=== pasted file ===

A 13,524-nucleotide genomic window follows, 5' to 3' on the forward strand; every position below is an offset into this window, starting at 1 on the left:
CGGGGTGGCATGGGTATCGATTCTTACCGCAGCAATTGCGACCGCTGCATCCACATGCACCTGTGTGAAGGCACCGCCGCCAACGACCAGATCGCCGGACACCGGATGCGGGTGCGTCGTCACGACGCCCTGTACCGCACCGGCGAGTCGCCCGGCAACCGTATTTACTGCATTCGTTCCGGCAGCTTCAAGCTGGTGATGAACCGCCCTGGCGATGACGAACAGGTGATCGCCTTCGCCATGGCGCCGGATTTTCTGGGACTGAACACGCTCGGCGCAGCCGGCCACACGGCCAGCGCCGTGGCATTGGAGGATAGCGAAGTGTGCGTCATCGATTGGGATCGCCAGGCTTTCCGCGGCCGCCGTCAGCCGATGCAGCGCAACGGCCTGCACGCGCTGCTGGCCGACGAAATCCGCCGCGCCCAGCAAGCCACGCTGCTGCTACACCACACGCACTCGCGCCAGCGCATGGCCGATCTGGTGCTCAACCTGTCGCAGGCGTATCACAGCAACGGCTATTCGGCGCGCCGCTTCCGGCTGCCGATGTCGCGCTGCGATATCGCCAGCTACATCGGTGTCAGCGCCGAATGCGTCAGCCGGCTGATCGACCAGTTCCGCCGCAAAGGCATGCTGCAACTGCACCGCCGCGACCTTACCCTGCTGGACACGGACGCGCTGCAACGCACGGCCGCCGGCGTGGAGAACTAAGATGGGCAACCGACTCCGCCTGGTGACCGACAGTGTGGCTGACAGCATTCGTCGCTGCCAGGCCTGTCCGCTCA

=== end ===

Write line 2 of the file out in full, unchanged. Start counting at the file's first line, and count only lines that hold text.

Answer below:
CGGGGTGGCATGGGTATCGATTCTTACCGCAGCAATTGCGACCGCTGCATCCACATGCACCTGTGTGAAGGCACCGCCGCCAACGACCAGATCGCCGGACACCGGATGCGGGTGCGTCGTCACGACGCCCTGTACCGCACCGGCGAGTCGCCCGGCAACCGTATTTACTGCATTCGTTCCGGCAGCTTCAAGCTGGTGATGAACCGCCCTGGCGATGACGAACAGGTGATCGCCTTCGCCATGGCGCCGGATTTTCTGGGACTGAACACGCTCGGCGCAGCCGGCCACACGGCCAGCGCCGTGGCATTGGAGGATAGCGAAGTGTGCGTCATCGATTGGGATCGCCAGGCTTTCCGCGGCCGCCGTCAGCCGATGCAGCGCAACGGCCTGCACGCGCTGCTGGCCGACGAAATCCGCCGCGCCCAGCAAGCCACGCTGCTGCTACACCACACGCACTCGCGCCAGCGCATGGCCGATCTGGTGCTCAACCTGTCGCAGGCGTATCACAGCAACGGCTATTCGGCGCGCCGCTTCCGGCTGCCGATGTCGCGCTGCGATATCGCCAGCTACATCGGTGTCAGCGCCGAATGCGTCAGCCGGCTGATCGACCAGTTCCGCCGCAAAGGCATGCTGCAACTGCACCGCCGCGACCTTACCCTGCTGGACACGGACGCGCTGCAACGCACGGCCGCCGGCGTGGAGAACTAAGATGGGCAACCGACTCCGCCTGGTGACCGACAGTGTGGCTGACAGCATTCGTCGCTGCCAGGCCTGTCCGCTCA